As long as educations remains a political football, and there is no long term cross party agreement, these are issues that school leaders will need to shoulder. Policies continue to be devised on the basis of ‘ I think that…’ rather than ‘we know that…’.
Fact is, on objective measures, young people have become more educated over time. The media loves a headline; ‘exams have got harder/ easier’, ‘young people are not as resilient as they used to be’, ‘basic skills are lacking’! Young people are working harder than they ever have and manage to navigate their way through a system victim of constant meddling by policy making adults. Less than 20% of people graduated with an honours degree (or equivalent) in the 1980s, today it is over 50%. Technological advancements are moving at an increasing rate and most innovation is driven by young people. I have always been a little confused with the term that was pushed by government through schools and linked to outcomes. When people are asked what they feel this means the answer is usually one of two possibilities. One is that young people can choose to move somewhere else, usually to find employment, and maybe somewhere better than where they started. Secondly, that people have the chance to be upwardly socially mobile and move from working class to middle
class and beyond. I have an issue with both views; how do we regenerate and invest in local communities if we encourage our good young people to move away from them and contribute as a citizen somewhere else? Secondly, what is wrong with being ‘working class’? Who makes a value judgement of one profession over another? Fact is that we do not have a total meritocracy and large parts of the population comprise of good, very hard working people in very honorable professions who only earn a modest living. This continues to be the backbone of our society.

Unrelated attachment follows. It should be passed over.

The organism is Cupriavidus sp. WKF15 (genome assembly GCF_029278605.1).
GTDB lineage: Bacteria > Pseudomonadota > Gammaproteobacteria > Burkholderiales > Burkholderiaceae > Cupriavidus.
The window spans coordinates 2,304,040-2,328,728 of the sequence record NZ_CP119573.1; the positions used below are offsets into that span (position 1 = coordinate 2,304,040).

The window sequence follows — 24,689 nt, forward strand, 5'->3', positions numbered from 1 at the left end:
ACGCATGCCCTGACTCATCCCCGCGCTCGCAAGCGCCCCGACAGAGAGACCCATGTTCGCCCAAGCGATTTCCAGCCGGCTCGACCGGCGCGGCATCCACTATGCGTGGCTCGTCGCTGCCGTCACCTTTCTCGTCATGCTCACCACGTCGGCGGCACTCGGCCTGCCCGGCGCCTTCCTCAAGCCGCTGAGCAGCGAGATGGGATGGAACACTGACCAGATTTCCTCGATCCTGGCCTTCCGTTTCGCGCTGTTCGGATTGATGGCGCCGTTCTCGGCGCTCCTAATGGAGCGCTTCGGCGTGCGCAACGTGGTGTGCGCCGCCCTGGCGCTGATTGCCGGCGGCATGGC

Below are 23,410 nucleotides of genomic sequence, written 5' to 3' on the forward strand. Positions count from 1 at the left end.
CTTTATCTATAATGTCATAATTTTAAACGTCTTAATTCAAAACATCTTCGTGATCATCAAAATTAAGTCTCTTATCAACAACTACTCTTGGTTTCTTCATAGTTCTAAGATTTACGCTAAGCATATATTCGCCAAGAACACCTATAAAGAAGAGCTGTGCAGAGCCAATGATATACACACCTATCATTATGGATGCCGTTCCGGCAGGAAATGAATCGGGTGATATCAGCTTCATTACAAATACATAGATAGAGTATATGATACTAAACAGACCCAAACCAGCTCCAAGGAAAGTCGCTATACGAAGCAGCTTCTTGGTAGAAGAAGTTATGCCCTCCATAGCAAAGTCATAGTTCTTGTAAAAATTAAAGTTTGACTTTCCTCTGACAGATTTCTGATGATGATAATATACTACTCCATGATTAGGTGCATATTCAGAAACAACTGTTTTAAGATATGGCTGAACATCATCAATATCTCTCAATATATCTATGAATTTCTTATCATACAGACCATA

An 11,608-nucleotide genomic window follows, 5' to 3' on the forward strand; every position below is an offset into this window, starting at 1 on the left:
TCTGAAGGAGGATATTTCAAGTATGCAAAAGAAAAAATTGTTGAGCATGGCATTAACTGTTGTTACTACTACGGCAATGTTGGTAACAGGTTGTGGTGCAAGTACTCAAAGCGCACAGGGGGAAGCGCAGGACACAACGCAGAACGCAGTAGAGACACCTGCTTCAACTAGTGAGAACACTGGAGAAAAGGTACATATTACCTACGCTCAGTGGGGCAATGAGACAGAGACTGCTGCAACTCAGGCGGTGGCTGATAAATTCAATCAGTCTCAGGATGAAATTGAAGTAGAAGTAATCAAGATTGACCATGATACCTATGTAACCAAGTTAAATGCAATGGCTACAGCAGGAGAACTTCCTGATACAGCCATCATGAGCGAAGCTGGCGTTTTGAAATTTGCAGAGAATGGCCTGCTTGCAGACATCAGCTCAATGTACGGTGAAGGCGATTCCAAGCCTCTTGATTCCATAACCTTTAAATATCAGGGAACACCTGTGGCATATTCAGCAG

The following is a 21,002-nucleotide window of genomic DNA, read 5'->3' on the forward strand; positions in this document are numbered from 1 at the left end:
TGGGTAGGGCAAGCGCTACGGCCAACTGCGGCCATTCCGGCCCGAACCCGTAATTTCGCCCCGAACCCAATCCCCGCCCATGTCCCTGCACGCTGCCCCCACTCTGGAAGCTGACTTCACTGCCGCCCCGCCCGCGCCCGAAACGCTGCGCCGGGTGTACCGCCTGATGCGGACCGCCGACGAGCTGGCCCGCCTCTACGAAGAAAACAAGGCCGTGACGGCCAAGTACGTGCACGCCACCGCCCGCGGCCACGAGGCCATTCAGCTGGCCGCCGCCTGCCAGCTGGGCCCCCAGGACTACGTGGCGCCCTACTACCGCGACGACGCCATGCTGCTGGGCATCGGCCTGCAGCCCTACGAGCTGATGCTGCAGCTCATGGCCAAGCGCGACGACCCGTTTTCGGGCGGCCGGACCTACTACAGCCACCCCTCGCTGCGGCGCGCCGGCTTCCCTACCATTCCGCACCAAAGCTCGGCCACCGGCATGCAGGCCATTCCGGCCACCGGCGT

With respect to social mobility it must be then that if we are becoming a more educated society then surely people have the choice to be more socially mobile?
Increased accountability and challenging targets does lead to progress, if implemented in a supportive and humane way. We all need targets and all benefit from competition. For example, reducing waiting times in A&E, on time trains, cleaner beaches, faster wifi and increasingly effective medicines, we can go on forever. We should continue to believe in the impossible as we have been proven right over generations. Physicians said it was impossible for a human to run a mile in under 4 minutes. With self-belief and enormous effort Roger Banister achieved the impossible on May 6 1954. A year later it was so commonplace that 3 people did it in the same race!
We owe our largely comfortable existence to educated and curious people. We live in an age where there are fewer conflicts, many major diseases have been eradicated, people earn more, have more leisure time and we care more and act upon global issues. Democracy is growing around the world and there are clear links to a democratic world and a more empathetic, caring and progressive one.
I have spent the majority of my career leading schools in disadvantaged areas in what are termed ‘challenging schools’. In those circumstances one often finds below average attainment of the students, poor behaviour and a despondent staff. It is always a tough environment but leading a school to arrive in a position where both students and staff have self-belief and become effective and productive, is immensely rewarding. Ongoing investment is needed as it is not a level playing field. We need the very best working in the most difficult schools as I would argue, though some will disagree, it is harder as a member of staff working in challenging schools, in areas of high deprivation, than places that serve more affluent areas.